I enjoyed this thought provoking book. There is a lot in it that deserves a second reading. The added benefit of being challenged in my faith and seeing thoughts and feelings I've had over the years put into words made this much more than reading another novel.
Maybe it's just me, but I couldn't quite be convinced by the character's spiritual "breakdown" first, and by his happy "relocating" or finding God again, secondly. A lot of his spiritual learning experiences seemed to come from reading about Francis of Assissi, which he could have stayed home to do. He did eat at some nice restaurants in Italy, admire paintings, hear some great classical music, go to an international peace conference and enjoy some liqueur on the steps of a fountain while talkin ...more
Robert Mako
As somewhat of a 21st century mystic, i found this to be an excellent treatment of the crisis of faith and how sometimes the our way back through the fog is found in simply seeking after the heart of our Father. In this story, an evangelical pastor is hit hard by life and looks to find meaning while being guided by his monastic uncle. The characters are painted in a somewhat whimsical fashion, but this is a novel with a story to tell and lessons to be found. Take this for what it represents, a s ...more
Kathy Clark
I can honestly say this book was life changing! I would highly recommend as wisdom literature.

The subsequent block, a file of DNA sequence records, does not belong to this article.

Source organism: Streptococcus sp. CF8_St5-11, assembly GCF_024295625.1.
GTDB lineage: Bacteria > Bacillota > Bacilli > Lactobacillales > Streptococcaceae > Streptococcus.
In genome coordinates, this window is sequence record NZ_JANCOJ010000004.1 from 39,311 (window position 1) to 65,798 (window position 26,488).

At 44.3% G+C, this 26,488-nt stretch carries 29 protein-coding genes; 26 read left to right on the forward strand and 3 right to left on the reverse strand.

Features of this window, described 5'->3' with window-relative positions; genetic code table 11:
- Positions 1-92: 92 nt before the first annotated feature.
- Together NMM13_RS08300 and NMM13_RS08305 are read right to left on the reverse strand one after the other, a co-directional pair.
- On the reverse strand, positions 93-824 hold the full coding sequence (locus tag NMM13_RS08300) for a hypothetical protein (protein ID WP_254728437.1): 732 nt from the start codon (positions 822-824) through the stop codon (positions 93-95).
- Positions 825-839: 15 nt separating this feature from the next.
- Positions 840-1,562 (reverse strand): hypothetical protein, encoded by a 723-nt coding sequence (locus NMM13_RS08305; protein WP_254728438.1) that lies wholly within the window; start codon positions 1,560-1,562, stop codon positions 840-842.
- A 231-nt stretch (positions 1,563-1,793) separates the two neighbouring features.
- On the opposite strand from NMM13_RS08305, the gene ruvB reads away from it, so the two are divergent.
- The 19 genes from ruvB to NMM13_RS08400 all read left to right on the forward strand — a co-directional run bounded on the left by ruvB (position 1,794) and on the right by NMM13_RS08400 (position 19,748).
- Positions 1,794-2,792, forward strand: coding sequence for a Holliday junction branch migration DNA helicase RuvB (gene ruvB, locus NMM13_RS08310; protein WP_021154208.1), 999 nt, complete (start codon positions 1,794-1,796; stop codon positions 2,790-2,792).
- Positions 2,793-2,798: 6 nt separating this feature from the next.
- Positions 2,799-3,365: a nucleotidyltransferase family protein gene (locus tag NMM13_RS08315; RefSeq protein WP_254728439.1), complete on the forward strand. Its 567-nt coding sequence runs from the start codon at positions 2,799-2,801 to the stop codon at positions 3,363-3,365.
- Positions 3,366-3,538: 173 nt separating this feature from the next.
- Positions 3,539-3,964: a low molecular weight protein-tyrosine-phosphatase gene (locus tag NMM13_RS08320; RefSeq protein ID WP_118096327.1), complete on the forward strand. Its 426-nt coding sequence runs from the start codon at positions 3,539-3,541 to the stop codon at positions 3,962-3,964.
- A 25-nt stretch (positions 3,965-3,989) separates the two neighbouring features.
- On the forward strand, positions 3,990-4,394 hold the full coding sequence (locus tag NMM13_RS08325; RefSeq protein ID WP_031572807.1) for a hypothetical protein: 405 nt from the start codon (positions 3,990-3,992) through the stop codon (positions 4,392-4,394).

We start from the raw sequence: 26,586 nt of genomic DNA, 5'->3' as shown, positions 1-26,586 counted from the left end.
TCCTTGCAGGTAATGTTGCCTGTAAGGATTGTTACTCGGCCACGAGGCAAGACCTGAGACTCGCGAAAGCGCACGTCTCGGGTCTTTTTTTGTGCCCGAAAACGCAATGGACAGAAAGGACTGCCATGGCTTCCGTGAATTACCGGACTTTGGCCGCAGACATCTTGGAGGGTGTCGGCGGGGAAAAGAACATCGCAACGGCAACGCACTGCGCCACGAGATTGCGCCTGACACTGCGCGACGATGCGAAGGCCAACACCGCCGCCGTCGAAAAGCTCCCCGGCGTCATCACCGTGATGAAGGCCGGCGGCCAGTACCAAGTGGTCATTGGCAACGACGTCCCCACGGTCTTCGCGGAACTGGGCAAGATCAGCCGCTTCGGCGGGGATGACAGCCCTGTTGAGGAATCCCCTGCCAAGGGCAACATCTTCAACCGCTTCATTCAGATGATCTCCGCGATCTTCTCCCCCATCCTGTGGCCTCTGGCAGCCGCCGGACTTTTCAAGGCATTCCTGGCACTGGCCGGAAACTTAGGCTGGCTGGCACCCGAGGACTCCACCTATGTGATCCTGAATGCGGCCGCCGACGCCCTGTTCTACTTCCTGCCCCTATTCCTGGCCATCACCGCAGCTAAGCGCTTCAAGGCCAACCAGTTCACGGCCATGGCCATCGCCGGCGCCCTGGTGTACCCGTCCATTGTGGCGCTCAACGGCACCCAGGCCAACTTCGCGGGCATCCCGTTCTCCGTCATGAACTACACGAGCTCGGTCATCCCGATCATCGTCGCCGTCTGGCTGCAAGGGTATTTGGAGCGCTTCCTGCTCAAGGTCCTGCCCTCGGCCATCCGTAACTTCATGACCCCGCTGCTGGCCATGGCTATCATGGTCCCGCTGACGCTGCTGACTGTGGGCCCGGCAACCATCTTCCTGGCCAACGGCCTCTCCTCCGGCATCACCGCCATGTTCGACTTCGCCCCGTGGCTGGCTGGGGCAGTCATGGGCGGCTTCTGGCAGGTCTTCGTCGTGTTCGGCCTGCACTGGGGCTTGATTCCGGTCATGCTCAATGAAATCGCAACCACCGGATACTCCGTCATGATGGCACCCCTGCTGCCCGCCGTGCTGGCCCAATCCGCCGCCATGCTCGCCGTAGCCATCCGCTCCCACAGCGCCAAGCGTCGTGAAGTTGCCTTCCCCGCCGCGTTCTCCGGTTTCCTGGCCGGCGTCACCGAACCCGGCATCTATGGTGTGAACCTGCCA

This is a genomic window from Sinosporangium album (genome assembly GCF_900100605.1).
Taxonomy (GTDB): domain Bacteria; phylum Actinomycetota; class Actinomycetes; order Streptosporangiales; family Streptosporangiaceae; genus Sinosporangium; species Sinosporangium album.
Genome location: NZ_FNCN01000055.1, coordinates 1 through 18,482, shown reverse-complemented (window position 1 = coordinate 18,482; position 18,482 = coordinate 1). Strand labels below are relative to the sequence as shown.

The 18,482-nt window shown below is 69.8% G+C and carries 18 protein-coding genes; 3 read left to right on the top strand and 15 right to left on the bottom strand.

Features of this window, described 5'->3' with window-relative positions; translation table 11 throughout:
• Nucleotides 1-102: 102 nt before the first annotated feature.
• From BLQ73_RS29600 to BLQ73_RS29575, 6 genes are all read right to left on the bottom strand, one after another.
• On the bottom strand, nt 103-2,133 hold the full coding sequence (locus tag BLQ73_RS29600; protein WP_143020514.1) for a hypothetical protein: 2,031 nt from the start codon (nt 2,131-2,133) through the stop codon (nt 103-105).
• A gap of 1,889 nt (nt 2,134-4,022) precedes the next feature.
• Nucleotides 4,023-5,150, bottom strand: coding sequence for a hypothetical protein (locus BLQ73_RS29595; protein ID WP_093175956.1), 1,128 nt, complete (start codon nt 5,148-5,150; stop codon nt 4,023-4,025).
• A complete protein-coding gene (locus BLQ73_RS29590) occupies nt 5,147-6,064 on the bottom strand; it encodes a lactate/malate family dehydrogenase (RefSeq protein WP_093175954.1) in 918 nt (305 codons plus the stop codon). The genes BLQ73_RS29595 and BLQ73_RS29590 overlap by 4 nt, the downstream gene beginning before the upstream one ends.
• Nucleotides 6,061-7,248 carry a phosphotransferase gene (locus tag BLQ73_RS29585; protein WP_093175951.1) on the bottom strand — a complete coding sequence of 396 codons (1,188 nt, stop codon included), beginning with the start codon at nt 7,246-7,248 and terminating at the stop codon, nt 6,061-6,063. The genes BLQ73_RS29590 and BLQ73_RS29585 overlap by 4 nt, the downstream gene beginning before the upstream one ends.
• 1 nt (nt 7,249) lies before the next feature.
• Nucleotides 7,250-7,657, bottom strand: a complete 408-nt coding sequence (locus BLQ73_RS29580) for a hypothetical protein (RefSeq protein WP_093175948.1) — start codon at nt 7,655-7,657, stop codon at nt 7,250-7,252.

The only reason I gave this book 5 stars was because I couldn't give it 6. I LOVE this book! It's the story of the pastor of a mega church who starts feeling more like a CEO than a true follower and lover of Jesus. He loses his faith in front of his huge congregation and is asked to take some time off while the church decides what they will do---keep him or send him packing. He goes to Italy to visit with his uncle, a Franciscan monk, who takes him on a pilgrimage, following St. Francis of Assis ...more
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Ian Morgan Cron is an author, speaker, Episcopal priest, and retreat guide.

To introduce others to St. Francis of Assisi, he authored Chasing Francis: A Pilgrim's Tale. His literary debut received accolades from The Archbishop of Canterbury Rowan Williams, Brian McLaren, Fr Richard Rohr, Phyllis Tickle, Tony Campolo, Brennan Manning, and artist Makoto Fujimura.

Thomas Nelson released Ian's new book
More about Ian Morgan Cron...
Jesus, My Father, the CIA, and Me: A Memoir...of Sorts Ancient and Modern Scarred Faith: This is a story about how Honesty, Grief, a Cursing Toddler, Risk-Taking, AIDS, Hope, Brokenness, Doubts, and Memphis Ignited Adventurous Faith First Book Challenge - ALIVE

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“Beauty can break a heart and make it think about something more spiritual than the mindless routine we go through day after day to get by. Francis was a singer, a poet, an actor. He knew that the imagination was a stealth way into people's souls, a way to get all of us to think about God. For him, beauty was its own apologetic. That's why a church should care about the arts. They inspire all of us to think about the eternal.” 5 likes
“First, if Francis were around today, he'd say our church community relies too much on words to tell others about our faith. For Francis, the gathered community was as potent a form of witness as words. He was convinced that how we live together is what attracts people to faith.” 3 likes